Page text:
Many studies are in agreement on the histologic picture of the diseased blood vessels found in ORV based on autopsy findings. Almost always, there was a collection of foam cells in the intima associated with myointimal proliferation and dense hyalinization. Another major pathology noted was fibrous thickening of the tunica elastica and adventitia. All of these entities are responsible for the extreme luminal narrowing of those blood vessels [1,5,6,7]. Moreover, in theory, a deterioration in prostaglandin synthesis may contribute to the whole process [8].

Radiation may take many forms: therapeutic, occupational, and environmental [9]. In this article, we focussed on the former (that is, therapeutic). The population who is receiving head and neck radiation is growing, as the therapy is not only limited to treat brain tumors, but also there is an expanding trend of using radiation to treat cranial vascular malformations [10]. According to our litrature review,most of the reported patients of ORV had a brain tumor in childhood or adolescence. This age association is mostly attributed to the fact that the developing vascular system in the younger population is vulnerable to harmful stimuli, including radiation [6].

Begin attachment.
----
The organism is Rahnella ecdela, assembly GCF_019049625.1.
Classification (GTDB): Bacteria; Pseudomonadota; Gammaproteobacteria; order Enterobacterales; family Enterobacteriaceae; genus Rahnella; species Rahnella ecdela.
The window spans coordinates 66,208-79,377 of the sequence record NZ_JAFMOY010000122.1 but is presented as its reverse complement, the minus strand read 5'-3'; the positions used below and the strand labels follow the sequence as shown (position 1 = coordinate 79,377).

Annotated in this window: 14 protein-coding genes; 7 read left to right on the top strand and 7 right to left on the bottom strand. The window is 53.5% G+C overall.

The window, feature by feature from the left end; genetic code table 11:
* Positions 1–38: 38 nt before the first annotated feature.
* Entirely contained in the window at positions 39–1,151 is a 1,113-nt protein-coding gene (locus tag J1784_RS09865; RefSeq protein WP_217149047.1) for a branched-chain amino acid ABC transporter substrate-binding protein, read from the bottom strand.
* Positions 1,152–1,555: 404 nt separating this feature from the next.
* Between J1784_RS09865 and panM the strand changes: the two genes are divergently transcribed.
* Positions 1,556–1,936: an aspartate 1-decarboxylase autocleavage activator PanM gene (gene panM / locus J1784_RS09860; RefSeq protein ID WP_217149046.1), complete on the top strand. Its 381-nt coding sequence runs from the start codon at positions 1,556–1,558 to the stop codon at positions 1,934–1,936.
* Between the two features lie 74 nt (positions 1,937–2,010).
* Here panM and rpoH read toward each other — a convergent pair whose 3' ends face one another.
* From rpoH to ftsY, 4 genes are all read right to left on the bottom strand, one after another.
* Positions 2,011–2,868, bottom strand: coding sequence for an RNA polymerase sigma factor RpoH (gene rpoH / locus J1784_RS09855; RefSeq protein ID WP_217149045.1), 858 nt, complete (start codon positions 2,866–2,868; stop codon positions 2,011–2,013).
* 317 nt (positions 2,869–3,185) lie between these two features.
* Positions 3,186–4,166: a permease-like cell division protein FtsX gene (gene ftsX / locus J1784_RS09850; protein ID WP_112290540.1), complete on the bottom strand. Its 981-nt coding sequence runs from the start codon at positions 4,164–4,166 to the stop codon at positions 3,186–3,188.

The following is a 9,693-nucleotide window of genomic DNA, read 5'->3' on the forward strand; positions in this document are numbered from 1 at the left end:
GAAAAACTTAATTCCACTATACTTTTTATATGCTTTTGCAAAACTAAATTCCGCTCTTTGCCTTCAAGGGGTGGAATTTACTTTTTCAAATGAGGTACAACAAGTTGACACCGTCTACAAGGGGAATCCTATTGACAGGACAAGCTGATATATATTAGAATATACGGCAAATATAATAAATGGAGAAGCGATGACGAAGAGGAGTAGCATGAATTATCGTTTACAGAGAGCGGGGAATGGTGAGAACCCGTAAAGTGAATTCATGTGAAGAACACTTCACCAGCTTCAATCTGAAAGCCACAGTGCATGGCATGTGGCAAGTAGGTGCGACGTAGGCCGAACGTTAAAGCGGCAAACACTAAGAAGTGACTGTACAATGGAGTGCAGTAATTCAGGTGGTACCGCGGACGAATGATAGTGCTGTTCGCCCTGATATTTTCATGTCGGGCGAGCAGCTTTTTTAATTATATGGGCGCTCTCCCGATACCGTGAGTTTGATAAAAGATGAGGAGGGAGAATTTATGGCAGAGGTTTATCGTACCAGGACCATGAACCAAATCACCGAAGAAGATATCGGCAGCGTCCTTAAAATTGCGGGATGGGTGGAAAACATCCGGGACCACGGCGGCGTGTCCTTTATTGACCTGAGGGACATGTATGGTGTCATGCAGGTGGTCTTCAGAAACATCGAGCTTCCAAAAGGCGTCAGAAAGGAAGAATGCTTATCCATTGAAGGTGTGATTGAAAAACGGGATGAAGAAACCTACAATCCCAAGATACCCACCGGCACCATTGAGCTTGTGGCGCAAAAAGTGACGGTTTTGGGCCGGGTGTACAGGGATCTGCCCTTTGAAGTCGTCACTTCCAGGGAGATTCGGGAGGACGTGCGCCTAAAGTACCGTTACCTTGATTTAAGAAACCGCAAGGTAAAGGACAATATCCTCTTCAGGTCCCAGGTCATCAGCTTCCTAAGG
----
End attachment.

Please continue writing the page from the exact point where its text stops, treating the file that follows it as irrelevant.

Many cancer types have been documented to give rise to vasculopathy after radiation therapy (Table1), but there seems to be a predilection in tumors arising from the optic pathway or anything close to the sella turcica [6], probably due to the proximity of this area to the major intracerebral blood vessels [21]. One study clearly showed that radiation therapy for optic pathway glioma was associated with a relative risk of 4.1 for development of cerebrovascular accident (CVA) [22]. Nevertheless, no part of the brain seems to be exempt from this phenomenon.
Table 1

Reported cases of radiation-induced intracranial vasculopathy

Reference

Age (years)

Cancer type

Latency to the documented vascular lesion (year/s)

[7]

57

Fourth ventricular ependymoma

0.3

[7]

26

Right insular oligodendroglioma

10

[11]

10

Craniopharyngioma